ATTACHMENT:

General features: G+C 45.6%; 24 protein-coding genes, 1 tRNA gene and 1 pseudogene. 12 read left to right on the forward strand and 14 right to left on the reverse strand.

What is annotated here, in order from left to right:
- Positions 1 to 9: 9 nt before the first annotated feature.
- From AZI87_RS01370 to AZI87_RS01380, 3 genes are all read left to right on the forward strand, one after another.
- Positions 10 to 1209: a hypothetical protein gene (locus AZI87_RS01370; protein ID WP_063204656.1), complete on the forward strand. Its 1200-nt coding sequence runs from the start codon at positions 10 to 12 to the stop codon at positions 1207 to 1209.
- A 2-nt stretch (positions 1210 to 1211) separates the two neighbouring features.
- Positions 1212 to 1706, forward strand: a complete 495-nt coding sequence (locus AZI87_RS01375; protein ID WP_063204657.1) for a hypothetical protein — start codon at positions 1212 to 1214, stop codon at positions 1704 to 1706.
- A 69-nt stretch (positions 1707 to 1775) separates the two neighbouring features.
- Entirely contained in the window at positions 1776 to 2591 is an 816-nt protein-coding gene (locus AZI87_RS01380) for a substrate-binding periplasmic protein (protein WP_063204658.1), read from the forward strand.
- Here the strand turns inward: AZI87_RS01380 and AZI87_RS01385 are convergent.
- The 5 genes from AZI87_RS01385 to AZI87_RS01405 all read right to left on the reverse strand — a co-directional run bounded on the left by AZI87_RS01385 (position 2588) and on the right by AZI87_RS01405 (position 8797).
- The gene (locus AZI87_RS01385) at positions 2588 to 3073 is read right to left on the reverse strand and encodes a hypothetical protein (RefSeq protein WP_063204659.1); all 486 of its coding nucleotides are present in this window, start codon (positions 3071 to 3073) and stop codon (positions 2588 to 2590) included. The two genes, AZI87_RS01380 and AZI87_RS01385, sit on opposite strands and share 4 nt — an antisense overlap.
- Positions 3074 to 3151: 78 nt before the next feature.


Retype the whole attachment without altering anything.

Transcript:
General features: G+C 45.6%; 24 protein-coding genes, 1 tRNA gene and 1 pseudogene. 12 read left to right on the forward strand and 14 right to left on the reverse strand.

What is annotated here, in order from left to right:
- Positions 1 to 9: 9 nt before the first annotated feature.
- From AZI87_RS01370 to AZI87_RS01380, 3 genes are all read left to right on the forward strand, one after another.
- Positions 10 to 1209: a hypothetical protein gene (locus AZI87_RS01370; protein ID WP_063204656.1), complete on the forward strand. Its 1200-nt coding sequence runs from the start codon at positions 10 to 12 to the stop codon at positions 1207 to 1209.
- A 2-nt stretch (positions 1210 to 1211) separates the two neighbouring features.
- Positions 1212 to 1706, forward strand: a complete 495-nt coding sequence (locus AZI87_RS01375; protein ID WP_063204657.1) for a hypothetical protein — start codon at positions 1212 to 1214, stop codon at positions 1704 to 1706.
- A 69-nt stretch (positions 1707 to 1775) separates the two neighbouring features.
- Entirely contained in the window at positions 1776 to 2591 is an 816-nt protein-coding gene (locus AZI87_RS01380) for a substrate-binding periplasmic protein (protein WP_063204658.1), read from the forward strand.
- Here the strand turns inward: AZI87_RS01380 and AZI87_RS01385 are convergent.
- The 5 genes from AZI87_RS01385 to AZI87_RS01405 all read right to left on the reverse strand — a co-directional run bounded on the left by AZI87_RS01385 (position 2588) and on the right by AZI87_RS01405 (position 8797).
- The gene (locus AZI87_RS01385) at positions 2588 to 3073 is read right to left on the reverse strand and encodes a hypothetical protein (RefSeq protein WP_063204659.1); all 486 of its coding nucleotides are present in this window, start codon (positions 3071 to 3073) and stop codon (positions 2588 to 2590) included. The two genes, AZI87_RS01380 and AZI87_RS01385, sit on opposite strands and share 4 nt — an antisense overlap.
- Positions 3074 to 3151: 78 nt before the next feature.